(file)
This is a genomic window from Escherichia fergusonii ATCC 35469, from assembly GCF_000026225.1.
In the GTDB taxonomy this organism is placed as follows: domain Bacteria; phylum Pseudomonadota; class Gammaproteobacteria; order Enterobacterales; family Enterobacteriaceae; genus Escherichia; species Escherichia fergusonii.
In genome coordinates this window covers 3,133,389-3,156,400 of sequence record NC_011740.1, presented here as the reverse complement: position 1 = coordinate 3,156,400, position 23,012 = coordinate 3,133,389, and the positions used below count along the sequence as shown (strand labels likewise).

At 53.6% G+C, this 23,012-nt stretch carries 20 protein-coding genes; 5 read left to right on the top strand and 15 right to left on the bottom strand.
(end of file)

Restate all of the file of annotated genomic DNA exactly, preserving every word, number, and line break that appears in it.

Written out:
This is a genomic window from Escherichia fergusonii ATCC 35469, from assembly GCF_000026225.1.
In the GTDB taxonomy this organism is placed as follows: domain Bacteria; phylum Pseudomonadota; class Gammaproteobacteria; order Enterobacterales; family Enterobacteriaceae; genus Escherichia; species Escherichia fergusonii.
In genome coordinates this window covers 3,133,389-3,156,400 of sequence record NC_011740.1, presented here as the reverse complement: position 1 = coordinate 3,156,400, position 23,012 = coordinate 3,133,389, and the positions used below count along the sequence as shown (strand labels likewise).

At 53.6% G+C, this 23,012-nt stretch carries 20 protein-coding genes; 5 read left to right on the top strand and 15 right to left on the bottom strand.